A key element of Basel II is that it establishes rigorous standards for data collection and the systematic use of the information collected. The greatest challenge for the industry, and the greatest potential long-run benefit, involves the collection and categorization of accurate, detailed information on borrower and exposure characteristics and exposure performance. This involves significant investments in technology, and for some firms the revamping of historical underwriting practices. Enhancements to technological infrastructure and MIS, combined with detailed, granular data will, over time, prove a powerful combination allowing firms to better price exposures and manage risk.
The emphasis in the new Accord on improved data standards should not be interpreted solely as a requirement to determine regulatory capital requirements, but rather as a foundation for risk management practices that will strengthen the value of the banking franchise.
In addition to building on the current state of risk management practices, Basel II also promotes continued improvements in those practices. As I emphasized a moment ago, bank supervisors now are heavily focused on critically assessing risk management and control systems—where we find shortcomings, we constantly urge banks to make risk management improvements. Those shortcomings can reflect individual firm failings, in which case, we press the individual firms to bring their approaches up to the evolving best practices of well managed competitors. But the shortcomings can also reflect more systematic problems across the industry—necessitating supervisory efforts to move the industry ahead more broadly to improve its standards. Clearly, both through the micro-judgments for individual firms and through the issuance of broader public guidance to address cross-industry concerns, the supervisory process is critical in ensuring improvements in risk management practices.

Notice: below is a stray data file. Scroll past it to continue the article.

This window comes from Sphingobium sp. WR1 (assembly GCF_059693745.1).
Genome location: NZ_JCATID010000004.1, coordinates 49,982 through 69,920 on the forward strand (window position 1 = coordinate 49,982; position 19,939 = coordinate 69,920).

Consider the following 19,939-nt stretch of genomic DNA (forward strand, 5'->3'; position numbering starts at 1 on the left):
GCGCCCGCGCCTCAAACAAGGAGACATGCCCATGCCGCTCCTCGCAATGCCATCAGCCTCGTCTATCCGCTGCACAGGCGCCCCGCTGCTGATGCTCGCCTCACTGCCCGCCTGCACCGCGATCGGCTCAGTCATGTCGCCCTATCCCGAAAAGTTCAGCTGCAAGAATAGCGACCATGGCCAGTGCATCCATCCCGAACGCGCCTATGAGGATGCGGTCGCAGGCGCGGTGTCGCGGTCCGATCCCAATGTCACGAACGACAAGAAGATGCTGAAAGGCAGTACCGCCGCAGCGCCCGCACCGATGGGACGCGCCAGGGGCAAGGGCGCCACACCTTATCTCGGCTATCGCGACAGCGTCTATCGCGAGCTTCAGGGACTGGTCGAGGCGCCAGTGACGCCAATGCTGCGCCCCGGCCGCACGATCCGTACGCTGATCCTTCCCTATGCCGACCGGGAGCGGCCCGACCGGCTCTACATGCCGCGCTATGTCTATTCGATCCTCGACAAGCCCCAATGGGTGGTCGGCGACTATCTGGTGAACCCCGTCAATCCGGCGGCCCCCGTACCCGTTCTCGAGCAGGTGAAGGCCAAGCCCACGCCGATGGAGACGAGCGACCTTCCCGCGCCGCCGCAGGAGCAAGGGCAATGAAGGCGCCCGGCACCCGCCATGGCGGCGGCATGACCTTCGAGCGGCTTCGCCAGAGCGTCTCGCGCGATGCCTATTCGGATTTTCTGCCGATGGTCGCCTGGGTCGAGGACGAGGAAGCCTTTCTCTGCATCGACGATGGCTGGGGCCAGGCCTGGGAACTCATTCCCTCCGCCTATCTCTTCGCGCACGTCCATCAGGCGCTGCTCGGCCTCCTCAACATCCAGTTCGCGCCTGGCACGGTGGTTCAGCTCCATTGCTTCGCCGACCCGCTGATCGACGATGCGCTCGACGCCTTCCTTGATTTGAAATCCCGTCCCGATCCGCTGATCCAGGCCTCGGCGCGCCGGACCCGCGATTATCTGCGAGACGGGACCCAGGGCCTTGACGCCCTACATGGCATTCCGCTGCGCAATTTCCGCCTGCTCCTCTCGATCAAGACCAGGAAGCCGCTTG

Basel II can materially reinforce these efforts by setting strong qualification standards and capital incentives for firms to measure risk more accurately. Historically, the supervisory method for evaluating credit risk at banks in the U.S. focused on the identification of individual commercial loans that were already troubled. Bank supervision added value by assuring counterparties and market participants that banking entities had clean and accurate balance sheets by forcing the timely recognition of losses.
More recently, in response to the development of rating systems, the supervisory effort has shifted to the evaluation of the credit risk management process, and specifically the quality of each bank’s internal credit rating system. As supervisors we are no longer solely concerned with whether a bank has properly rated a troubled credit. Rather, we are now focused on the extent to which the bank can properly distinguish between loans across the spectrum of credit quality through its ratings, and whether these ratings are adjusted on a timely basis according to changes in a borrower’s performance.